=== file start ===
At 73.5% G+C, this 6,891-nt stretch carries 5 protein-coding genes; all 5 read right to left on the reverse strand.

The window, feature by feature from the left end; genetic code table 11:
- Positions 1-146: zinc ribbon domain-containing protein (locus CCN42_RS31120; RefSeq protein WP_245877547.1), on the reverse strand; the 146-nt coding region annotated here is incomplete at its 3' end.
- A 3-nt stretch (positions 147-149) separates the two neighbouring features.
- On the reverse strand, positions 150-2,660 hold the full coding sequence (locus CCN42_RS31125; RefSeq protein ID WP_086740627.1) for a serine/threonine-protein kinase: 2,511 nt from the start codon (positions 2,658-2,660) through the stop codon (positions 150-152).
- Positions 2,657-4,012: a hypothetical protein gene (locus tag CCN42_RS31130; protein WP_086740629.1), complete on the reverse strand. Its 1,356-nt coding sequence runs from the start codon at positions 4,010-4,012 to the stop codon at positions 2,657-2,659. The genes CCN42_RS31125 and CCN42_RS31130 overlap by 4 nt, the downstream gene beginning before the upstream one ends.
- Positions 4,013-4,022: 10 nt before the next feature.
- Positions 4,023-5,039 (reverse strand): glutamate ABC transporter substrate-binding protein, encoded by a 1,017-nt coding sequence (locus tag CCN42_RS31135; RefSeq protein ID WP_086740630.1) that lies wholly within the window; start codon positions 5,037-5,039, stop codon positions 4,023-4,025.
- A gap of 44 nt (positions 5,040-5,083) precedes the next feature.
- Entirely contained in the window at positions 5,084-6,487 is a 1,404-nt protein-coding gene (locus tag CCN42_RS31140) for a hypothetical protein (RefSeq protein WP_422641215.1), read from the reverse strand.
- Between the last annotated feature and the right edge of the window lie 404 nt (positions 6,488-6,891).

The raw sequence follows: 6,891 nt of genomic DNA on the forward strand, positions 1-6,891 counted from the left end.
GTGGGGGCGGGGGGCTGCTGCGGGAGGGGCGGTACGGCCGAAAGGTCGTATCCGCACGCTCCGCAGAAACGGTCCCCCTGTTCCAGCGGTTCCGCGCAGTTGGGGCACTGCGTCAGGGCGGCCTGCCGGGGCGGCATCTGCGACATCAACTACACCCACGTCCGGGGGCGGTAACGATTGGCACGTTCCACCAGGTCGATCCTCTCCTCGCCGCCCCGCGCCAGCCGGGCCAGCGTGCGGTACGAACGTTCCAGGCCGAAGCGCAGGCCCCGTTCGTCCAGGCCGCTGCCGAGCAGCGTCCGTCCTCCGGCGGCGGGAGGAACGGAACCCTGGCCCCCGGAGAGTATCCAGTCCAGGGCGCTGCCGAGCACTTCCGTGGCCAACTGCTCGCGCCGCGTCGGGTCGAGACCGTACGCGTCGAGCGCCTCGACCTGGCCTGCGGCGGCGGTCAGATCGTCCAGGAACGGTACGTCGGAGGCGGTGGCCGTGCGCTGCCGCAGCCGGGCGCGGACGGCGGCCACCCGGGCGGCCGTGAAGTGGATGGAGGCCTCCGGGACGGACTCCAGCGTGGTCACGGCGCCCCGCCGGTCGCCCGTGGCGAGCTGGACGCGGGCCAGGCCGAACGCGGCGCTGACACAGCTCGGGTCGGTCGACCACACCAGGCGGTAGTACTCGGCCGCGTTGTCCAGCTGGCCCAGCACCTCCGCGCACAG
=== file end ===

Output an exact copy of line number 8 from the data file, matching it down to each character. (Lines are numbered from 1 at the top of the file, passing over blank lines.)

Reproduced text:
- Positions 4,023-5,039 (reverse strand): glutamate ABC transporter substrate-binding protein, encoded by a 1,017-nt coding sequence (locus tag CCN42_RS31135; RefSeq protein ID WP_086740630.1) that lies wholly within the window; start codon positions 5,037-5,039, stop codon positions 4,023-4,025.